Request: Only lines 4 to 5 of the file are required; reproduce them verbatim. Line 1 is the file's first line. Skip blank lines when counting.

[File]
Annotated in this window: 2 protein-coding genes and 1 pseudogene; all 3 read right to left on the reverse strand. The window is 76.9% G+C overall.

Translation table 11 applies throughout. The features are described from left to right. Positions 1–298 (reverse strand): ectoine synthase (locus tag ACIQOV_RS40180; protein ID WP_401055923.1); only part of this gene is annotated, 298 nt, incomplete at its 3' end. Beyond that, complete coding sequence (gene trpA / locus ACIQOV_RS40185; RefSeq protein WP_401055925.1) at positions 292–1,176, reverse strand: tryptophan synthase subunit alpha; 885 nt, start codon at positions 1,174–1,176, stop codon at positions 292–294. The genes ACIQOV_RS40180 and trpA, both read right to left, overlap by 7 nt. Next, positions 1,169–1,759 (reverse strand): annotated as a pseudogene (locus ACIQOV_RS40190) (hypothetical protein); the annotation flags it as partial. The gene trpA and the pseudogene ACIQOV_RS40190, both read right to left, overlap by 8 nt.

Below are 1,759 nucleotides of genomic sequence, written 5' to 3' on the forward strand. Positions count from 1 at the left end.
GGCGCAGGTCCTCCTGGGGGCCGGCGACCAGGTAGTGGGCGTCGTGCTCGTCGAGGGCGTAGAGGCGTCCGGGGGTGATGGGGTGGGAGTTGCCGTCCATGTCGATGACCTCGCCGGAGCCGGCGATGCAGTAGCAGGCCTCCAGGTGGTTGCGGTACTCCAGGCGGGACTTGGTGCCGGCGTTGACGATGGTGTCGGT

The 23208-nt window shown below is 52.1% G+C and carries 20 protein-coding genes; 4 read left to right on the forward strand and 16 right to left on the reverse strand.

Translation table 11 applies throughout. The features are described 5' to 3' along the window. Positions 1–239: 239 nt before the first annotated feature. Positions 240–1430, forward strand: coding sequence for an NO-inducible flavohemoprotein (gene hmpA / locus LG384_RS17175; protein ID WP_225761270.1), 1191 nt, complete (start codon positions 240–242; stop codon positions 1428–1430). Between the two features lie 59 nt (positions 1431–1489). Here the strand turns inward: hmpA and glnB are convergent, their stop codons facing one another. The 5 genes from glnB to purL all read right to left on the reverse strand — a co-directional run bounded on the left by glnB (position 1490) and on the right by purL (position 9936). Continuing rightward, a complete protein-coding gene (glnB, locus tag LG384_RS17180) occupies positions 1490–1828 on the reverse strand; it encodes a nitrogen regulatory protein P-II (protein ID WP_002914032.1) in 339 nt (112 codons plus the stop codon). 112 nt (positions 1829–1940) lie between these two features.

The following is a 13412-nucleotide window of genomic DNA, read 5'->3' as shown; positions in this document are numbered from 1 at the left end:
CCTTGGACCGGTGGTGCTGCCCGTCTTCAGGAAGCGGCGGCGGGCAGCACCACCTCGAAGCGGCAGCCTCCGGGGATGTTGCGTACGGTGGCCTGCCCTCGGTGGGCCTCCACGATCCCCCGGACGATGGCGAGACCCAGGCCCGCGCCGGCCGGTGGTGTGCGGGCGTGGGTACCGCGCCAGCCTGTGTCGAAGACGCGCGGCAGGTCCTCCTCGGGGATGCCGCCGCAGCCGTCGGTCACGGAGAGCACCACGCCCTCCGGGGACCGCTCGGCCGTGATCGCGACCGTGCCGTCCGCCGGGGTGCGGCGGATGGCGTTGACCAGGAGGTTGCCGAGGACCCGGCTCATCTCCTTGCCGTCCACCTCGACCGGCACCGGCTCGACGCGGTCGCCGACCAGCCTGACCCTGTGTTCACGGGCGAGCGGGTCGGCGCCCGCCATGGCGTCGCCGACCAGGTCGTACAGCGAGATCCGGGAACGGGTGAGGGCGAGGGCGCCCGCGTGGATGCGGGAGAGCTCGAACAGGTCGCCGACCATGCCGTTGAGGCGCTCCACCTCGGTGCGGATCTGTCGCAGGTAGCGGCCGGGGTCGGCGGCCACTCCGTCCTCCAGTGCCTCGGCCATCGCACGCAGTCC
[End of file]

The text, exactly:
GGCGCAGGTCCTCCTGGGGGCCGGCGACCAGGTAGTGGGCGTCGTGCTCGTCGAGGGCGTAGAGGCGTCCGGGGGTGATGGGGTGGGAGTTGCCGTCCATGTCGATGACCTCGCCGGAGCCGGCGATGCAGTAGCAGGCCTCCAGGTGGTTGCGGTACTCCAGGCGGGACTTGGTGCCGGCGTTGACGATGGTGTCGGT

The 23208-nt window shown below is 52.1% G+C and carries 20 protein-coding genes; 4 read left to right on the forward strand and 16 right to left on the reverse strand.